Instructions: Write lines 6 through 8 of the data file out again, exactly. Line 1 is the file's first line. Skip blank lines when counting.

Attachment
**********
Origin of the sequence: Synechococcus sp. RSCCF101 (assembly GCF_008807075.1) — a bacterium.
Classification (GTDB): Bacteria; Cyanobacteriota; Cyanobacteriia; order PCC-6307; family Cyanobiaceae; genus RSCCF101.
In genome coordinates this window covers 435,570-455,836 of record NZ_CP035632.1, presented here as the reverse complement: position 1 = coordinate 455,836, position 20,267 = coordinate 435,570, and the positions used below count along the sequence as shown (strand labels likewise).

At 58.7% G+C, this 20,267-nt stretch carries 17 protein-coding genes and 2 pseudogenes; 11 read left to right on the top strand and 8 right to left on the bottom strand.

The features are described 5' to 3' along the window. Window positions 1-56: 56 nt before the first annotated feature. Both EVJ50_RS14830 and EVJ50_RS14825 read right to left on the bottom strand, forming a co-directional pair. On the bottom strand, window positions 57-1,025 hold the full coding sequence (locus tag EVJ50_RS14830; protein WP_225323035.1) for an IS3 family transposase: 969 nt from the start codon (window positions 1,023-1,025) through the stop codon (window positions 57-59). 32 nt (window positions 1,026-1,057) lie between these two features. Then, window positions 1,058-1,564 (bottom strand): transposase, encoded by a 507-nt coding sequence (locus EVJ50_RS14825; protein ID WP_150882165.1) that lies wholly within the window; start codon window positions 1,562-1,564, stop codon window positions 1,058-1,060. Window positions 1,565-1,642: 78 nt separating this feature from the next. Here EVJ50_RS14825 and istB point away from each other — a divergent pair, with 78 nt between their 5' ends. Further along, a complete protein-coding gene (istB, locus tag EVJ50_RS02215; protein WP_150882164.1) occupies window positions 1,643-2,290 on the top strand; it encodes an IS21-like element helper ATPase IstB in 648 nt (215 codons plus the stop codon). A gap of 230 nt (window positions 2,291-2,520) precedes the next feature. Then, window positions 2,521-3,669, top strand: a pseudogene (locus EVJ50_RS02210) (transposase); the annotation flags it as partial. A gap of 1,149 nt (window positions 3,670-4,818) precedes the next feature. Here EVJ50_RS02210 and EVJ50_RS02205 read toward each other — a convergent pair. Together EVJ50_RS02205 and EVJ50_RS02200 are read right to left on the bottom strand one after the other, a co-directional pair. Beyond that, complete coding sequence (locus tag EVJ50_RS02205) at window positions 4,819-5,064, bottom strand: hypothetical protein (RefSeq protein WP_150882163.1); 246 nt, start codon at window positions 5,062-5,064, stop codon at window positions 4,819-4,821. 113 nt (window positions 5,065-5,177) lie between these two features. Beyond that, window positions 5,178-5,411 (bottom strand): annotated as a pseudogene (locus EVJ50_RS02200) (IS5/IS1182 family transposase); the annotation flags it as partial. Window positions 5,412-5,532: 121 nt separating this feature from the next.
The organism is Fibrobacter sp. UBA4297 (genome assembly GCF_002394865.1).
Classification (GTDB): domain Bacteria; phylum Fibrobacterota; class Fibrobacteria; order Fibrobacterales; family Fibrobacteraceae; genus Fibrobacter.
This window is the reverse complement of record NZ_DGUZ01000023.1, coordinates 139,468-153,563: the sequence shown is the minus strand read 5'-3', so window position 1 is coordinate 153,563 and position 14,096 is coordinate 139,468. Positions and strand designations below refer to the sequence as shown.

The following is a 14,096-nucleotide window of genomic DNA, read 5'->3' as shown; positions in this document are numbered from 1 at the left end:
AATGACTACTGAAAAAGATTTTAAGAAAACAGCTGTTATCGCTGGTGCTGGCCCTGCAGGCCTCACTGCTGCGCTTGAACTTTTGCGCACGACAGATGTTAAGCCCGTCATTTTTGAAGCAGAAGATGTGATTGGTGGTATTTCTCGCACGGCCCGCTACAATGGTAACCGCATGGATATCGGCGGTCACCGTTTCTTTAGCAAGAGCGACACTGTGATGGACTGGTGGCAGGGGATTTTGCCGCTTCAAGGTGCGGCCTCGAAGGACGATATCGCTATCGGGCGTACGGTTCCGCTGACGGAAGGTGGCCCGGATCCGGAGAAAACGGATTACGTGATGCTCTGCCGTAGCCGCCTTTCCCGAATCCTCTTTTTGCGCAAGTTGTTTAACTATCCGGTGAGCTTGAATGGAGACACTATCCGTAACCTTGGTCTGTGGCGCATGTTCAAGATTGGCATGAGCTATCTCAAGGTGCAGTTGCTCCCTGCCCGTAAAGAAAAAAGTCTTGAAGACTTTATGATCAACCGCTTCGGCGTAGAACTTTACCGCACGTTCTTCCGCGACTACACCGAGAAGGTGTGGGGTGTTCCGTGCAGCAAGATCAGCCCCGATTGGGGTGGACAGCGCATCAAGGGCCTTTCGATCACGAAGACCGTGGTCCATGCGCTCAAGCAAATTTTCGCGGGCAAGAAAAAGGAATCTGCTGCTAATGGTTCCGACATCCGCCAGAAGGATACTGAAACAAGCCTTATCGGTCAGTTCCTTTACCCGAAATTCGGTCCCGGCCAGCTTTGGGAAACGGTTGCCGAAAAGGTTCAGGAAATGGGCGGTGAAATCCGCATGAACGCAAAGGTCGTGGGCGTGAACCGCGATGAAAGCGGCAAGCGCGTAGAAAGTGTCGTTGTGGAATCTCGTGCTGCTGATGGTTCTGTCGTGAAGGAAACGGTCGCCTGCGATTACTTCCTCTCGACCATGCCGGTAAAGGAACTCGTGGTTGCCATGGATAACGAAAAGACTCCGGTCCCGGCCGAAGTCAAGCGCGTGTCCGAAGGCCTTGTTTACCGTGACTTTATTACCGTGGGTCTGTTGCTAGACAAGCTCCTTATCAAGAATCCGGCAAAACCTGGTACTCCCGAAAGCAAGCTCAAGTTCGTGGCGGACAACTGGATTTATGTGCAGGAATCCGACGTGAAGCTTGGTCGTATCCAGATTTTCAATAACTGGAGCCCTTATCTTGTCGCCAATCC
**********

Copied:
The organism is Fibrobacter sp. UBA4297 (genome assembly GCF_002394865.1).
Classification (GTDB): domain Bacteria; phylum Fibrobacterota; class Fibrobacteria; order Fibrobacterales; family Fibrobacteraceae; genus Fibrobacter.
This window is the reverse complement of record NZ_DGUZ01000023.1, coordinates 139,468-153,563: the sequence shown is the minus strand read 5'-3', so window position 1 is coordinate 153,563 and position 14,096 is coordinate 139,468. Positions and strand designations below refer to the sequence as shown.